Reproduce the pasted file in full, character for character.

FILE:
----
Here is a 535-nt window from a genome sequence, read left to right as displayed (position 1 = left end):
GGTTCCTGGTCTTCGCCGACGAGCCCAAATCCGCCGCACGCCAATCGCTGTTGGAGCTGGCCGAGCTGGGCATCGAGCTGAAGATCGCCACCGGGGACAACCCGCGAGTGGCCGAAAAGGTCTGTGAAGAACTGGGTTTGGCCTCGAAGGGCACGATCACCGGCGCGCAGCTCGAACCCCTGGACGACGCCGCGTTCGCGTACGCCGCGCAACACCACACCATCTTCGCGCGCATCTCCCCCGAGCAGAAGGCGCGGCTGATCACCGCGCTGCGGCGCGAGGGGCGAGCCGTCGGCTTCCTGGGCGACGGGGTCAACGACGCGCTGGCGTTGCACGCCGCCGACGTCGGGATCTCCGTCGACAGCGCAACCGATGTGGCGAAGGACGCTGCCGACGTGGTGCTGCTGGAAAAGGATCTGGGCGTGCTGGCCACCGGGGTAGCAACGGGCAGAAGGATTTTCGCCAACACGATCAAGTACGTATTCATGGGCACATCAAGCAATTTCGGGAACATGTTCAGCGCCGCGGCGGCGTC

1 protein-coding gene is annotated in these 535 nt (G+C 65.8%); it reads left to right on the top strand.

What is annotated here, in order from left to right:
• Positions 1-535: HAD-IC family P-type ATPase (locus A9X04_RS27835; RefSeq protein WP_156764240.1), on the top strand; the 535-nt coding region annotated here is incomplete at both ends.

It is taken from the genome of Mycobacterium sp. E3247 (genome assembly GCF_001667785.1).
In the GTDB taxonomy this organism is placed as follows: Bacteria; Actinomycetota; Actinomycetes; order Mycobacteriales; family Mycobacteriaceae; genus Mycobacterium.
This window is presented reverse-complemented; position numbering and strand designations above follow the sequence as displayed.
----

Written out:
Here is a 535-nt window from a genome sequence, read left to right as displayed (position 1 = left end):
GGTTCCTGGTCTTCGCCGACGAGCCCAAATCCGCCGCACGCCAATCGCTGTTGGAGCTGGCCGAGCTGGGCATCGAGCTGAAGATCGCCACCGGGGACAACCCGCGAGTGGCCGAAAAGGTCTGTGAAGAACTGGGTTTGGCCTCGAAGGGCACGATCACCGGCGCGCAGCTCGAACCCCTGGACGACGCCGCGTTCGCGTACGCCGCGCAACACCACACCATCTTCGCGCGCATCTCCCCCGAGCAGAAGGCGCGGCTGATCACCGCGCTGCGGCGCGAGGGGCGAGCCGTCGGCTTCCTGGGCGACGGGGTCAACGACGCGCTGGCGTTGCACGCCGCCGACGTCGGGATCTCCGTCGACAGCGCAACCGATGTGGCGAAGGACGCTGCCGACGTGGTGCTGCTGGAAAAGGATCTGGGCGTGCTGGCCACCGGGGTAGCAACGGGCAGAAGGATTTTCGCCAACACGATCAAGTACGTATTCATGGGCACATCAAGCAATTTCGGGAACATGTTCAGCGCCGCGGCGGCGTC

1 protein-coding gene is annotated in these 535 nt (G+C 65.8%); it reads left to right on the top strand.

What is annotated here, in order from left to right:
• Positions 1-535: HAD-IC family P-type ATPase (locus A9X04_RS27835; RefSeq protein WP_156764240.1), on the top strand; the 535-nt coding region annotated here is incomplete at both ends.

It is taken from the genome of Mycobacterium sp. E3247 (genome assembly GCF_001667785.1).
In the GTDB taxonomy this organism is placed as follows: Bacteria; Actinomycetota; Actinomycetes; order Mycobacteriales; family Mycobacteriaceae; genus Mycobacterium.
This window is presented reverse-complemented; position numbering and strand designations above follow the sequence as displayed.